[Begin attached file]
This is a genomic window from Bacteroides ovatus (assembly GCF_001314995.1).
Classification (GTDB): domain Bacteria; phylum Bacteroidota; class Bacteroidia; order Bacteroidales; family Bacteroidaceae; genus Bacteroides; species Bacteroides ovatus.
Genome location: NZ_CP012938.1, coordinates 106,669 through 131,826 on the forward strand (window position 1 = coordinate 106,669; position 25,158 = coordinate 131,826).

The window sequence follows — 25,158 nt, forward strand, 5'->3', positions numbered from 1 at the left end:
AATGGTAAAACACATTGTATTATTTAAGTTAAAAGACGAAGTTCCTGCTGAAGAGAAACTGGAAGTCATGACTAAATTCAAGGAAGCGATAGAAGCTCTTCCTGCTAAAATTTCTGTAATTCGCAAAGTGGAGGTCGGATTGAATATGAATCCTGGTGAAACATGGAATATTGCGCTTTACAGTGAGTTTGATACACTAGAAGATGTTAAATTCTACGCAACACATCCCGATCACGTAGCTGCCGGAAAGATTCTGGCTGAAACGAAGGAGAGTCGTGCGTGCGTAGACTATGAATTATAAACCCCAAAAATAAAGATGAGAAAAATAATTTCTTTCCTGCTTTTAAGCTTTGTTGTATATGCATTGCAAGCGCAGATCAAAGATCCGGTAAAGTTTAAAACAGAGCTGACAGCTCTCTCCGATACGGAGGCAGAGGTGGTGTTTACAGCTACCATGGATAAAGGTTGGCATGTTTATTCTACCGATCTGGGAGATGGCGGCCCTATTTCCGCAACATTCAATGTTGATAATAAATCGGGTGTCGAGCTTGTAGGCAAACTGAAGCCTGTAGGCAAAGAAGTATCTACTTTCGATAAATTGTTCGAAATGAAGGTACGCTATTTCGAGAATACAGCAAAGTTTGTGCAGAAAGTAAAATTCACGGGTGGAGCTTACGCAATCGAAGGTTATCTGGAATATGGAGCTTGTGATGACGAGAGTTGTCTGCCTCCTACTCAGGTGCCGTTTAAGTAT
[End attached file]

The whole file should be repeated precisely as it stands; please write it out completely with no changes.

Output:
This is a genomic window from Bacteroides ovatus (assembly GCF_001314995.1).
Classification (GTDB): domain Bacteria; phylum Bacteroidota; class Bacteroidia; order Bacteroidales; family Bacteroidaceae; genus Bacteroides; species Bacteroides ovatus.
Genome location: NZ_CP012938.1, coordinates 106,669 through 131,826 on the forward strand (window position 1 = coordinate 106,669; position 25,158 = coordinate 131,826).

The window sequence follows — 25,158 nt, forward strand, 5'->3', positions numbered from 1 at the left end:
AATGGTAAAACACATTGTATTATTTAAGTTAAAAGACGAAGTTCCTGCTGAAGAGAAACTGGAAGTCATGACTAAATTCAAGGAAGCGATAGAAGCTCTTCCTGCTAAAATTTCTGTAATTCGCAAAGTGGAGGTCGGATTGAATATGAATCCTGGTGAAACATGGAATATTGCGCTTTACAGTGAGTTTGATACACTAGAAGATGTTAAATTCTACGCAACACATCCCGATCACGTAGCTGCCGGAAAGATTCTGGCTGAAACGAAGGAGAGTCGTGCGTGCGTAGACTATGAATTATAAACCCCAAAAATAAAGATGAGAAAAATAATTTCTTTCCTGCTTTTAAGCTTTGTTGTATATGCATTGCAAGCGCAGATCAAAGATCCGGTAAAGTTTAAAACAGAGCTGACAGCTCTCTCCGATACGGAGGCAGAGGTGGTGTTTACAGCTACCATGGATAAAGGTTGGCATGTTTATTCTACCGATCTGGGAGATGGCGGCCCTATTTCCGCAACATTCAATGTTGATAATAAATCGGGTGTCGAGCTTGTAGGCAAACTGAAGCCTGTAGGCAAAGAAGTATCTACTTTCGATAAATTGTTCGAAATGAAGGTACGCTATTTCGAGAATACAGCAAAGTTTGTGCAGAAAGTAAAATTCACGGGTGGAGCTTACGCAATCGAAGGTTATCTGGAATATGGAGCTTGTGATGACGAGAGTTGTCTGCCTCCTACTCAGGTGCCGTTTAAGTAT